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WATCH: Grant will increase computer science options for ASMSA's female students

by Brandon Smith | January 2, 2022 at 4:04 a.m.
The exterior of the Arkansas School for Mathematics, Sciences, and the Arts on Whittington Avenue. - Photo by Tanner Newton of The Sentinel-Record


The Arkansas School for Mathematics, Sciences, and the Arts recently received a $10,000 grant from the Women's Foundation of Arkansas to help increase opportunities for female students in high school computer science programs.

The school will use the grant to host an Equity in Computer Science Summit for school districts across the state in 2022, while focusing on strategies and tools to increase female student enrollment within computer science and provide them a path from college to career.

"The Women's Foundation of Arkansas is invested in intentionally and strategically increasing the number of girls in STEM courses, which puts them on the path to high-demand careers and helps them attain economic security as women," WFA Executive Director Anna Beth Gorman said in a news release.

"ASMSA is taking an innovative approach to this work through its Equity in Computer Science Summit, and we are proud to support this initiative that encourages and empowers girls across our state to participate in STEM opportunities."

ASMSA Director Corey Alderdice said the school has been fortunate to work with WFA, which is the only statewide organization focused on academic and economic development for women and girls across the state.



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"Much like ASMSA's commitment to achieving the governor's vision of expanding computer science opportunities, the WFA has been at the forefront of that conversation as well through things like their Girls of Promise initiative, Tech for Good, their partnerships within the technology sector, and so to have an organization like the WFA who shares that same level of passion for this topic creates a great space for partnership," Alderdice said.

The ASMSA Coding Arkansas' Future initiative works with school districts to build their capacity in computer science education. Alderdice said this is not only about offering courses in coding, but also helping teachers grow their understanding of computer science.

"One of the pieces that we see as missing is how districts work to actively recruit students to take those courses," he said.

Even though the number of students taking computer courses has grown exponentially in the state through Gov. Asa Hutchinson's initiative, there is still a sizable gap in female versus male representation, Alderdice said.

According to the Arkansas Department of Education, about 70% of students taking computer science classes are male and 30% are female. While this mirrors national trends, he said it also represents one of the areas Arkansas needs to grow.

The program's goal is to train 15 school districts, from various parts of the state, in which school administrators, counselors and computer science teachers will learn how to increase interest and enrollment in computer science courses. Specifically, it will focus on the recruitment and retention of female students in middle school, junior high and high school computer science classes.

The summit will act as an opportunity to address the need to educate, nurture and encourage young women in computer science. While exposing them to such research areas as robotics, engineering and security issues to game development, classroom activities will incorporate art, sports and other subjects.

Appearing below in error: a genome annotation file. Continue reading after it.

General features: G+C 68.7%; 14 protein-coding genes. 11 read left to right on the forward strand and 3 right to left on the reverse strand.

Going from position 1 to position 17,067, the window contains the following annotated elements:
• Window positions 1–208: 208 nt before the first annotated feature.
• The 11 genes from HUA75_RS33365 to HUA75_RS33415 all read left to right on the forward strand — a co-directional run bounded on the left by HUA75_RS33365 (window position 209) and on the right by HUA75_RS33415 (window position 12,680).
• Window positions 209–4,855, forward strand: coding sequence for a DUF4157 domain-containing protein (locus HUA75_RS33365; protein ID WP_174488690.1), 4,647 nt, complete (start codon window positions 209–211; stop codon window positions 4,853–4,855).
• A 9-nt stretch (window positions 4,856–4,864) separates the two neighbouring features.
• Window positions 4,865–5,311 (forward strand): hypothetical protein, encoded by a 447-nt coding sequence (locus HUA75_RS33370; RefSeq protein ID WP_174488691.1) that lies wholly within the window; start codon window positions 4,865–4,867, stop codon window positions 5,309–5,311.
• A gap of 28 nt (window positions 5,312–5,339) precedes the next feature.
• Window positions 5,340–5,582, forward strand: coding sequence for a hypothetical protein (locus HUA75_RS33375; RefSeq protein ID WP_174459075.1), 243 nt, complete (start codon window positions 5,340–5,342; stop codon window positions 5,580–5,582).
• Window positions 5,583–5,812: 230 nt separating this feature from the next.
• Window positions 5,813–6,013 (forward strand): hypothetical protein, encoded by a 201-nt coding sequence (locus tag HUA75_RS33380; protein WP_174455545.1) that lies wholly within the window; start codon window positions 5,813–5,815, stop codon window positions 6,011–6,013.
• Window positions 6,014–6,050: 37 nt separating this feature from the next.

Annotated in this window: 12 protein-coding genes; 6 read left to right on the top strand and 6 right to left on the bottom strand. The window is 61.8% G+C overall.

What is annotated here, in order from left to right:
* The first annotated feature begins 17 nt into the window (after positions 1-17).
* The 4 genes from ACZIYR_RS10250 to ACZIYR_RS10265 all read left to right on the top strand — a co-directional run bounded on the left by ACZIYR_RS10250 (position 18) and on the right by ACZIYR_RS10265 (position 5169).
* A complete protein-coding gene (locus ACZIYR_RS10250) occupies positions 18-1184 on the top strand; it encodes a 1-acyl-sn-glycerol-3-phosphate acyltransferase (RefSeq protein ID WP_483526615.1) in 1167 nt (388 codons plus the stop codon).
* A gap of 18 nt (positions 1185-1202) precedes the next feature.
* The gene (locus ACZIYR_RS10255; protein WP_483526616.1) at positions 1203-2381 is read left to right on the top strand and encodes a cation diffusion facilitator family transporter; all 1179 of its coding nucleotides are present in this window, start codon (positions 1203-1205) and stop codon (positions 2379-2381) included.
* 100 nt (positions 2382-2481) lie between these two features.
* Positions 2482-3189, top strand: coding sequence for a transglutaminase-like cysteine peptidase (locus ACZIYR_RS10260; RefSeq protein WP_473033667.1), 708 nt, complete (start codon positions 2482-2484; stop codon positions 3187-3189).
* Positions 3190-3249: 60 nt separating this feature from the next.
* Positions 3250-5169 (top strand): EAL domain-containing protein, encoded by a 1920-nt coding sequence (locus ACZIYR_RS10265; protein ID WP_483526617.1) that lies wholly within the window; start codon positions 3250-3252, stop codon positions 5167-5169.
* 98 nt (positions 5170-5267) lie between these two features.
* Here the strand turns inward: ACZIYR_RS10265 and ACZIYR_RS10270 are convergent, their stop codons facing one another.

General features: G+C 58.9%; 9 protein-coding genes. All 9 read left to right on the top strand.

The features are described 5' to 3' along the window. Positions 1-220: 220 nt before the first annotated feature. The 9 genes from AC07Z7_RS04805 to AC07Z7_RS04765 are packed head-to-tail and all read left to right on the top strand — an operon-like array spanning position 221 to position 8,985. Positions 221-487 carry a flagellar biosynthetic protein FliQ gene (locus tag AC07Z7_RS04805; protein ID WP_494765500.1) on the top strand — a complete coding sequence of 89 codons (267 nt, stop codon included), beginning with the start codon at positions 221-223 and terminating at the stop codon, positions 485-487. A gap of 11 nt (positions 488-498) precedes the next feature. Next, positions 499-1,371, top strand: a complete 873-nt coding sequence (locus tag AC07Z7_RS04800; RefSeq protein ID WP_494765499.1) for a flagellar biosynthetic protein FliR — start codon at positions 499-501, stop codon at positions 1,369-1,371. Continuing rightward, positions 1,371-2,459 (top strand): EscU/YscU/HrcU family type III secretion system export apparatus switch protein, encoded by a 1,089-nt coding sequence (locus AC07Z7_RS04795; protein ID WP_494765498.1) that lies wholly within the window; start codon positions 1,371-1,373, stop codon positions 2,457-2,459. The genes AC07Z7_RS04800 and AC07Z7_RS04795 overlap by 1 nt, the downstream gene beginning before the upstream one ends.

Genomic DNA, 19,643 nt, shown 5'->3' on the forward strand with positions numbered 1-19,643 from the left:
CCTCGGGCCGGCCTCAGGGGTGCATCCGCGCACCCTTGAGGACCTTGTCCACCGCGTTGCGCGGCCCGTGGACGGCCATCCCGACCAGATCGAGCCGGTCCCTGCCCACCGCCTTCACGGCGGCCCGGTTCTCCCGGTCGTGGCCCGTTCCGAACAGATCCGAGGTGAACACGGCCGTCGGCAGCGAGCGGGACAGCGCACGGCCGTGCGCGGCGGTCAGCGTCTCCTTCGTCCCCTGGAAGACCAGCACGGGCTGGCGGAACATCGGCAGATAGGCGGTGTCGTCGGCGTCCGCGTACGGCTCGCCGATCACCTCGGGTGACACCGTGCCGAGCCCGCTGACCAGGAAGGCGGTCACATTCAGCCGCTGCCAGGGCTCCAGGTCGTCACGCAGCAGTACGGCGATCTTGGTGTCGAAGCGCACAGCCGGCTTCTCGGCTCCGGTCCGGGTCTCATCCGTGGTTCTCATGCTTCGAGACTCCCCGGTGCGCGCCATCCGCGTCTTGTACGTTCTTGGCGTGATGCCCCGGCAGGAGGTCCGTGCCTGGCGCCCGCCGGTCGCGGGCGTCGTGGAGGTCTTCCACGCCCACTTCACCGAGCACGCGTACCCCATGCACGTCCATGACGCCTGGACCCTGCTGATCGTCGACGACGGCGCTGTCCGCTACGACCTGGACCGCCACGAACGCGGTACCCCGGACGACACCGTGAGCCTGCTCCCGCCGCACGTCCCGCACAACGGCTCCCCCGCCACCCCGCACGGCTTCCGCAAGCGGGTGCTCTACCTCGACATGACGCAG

"With this computer science equity summit, what we're working toward is teams of educators from districts across the state learning about the importance of equity, how you position programs so that female students who often see these experiences as being male-dominated can find a space for themselves in them, and how all that combines together to create a culture that is inclusive for all parties to explore computer science," he said.

Alderdice noted the importance of the guidance counselors and school administrators in addition to the classroom teacher. Each, he said, plays a vital role.

"Certainly the teacher on the ground is essential, because they're the one delivering the content," he said. "They're the day-to-day point of contact for the student. The guidance counselors are decision-makers. They're taste-makers, I guess you could say, even in that they're the ones that are helping students find their place -- build their overall narrative as it pertains to both college and career down the line."

This also helps them ultimately decide what classes they want to take, he said, noting the school administrators help shape the culture, goals and vision of a school.

"When all three of those folks are in alignment, understand what's at stake, and what the opportunities are, that's where you begin to see the needle moved on progress in this," he said.

Much more than taking computer science classes, Alderdice said the learn to code movement is ultimately about college preparation, workforce development, and rising to the challenges -- as a state -- of the innovation economy.

"Needless to say, there are lots and lots of tech industry jobs available nationwide, but also acutely here in Arkansas as well too and that's only forecast to grow over time," he said.

"So it makes a tremendous amount of sense that we don't want to leave half the population off the table when it comes to these, you know, quality jobs that are high paying and excellent careers as well. So it's not just about an investment in education, it is very much an economic development commitment as well."


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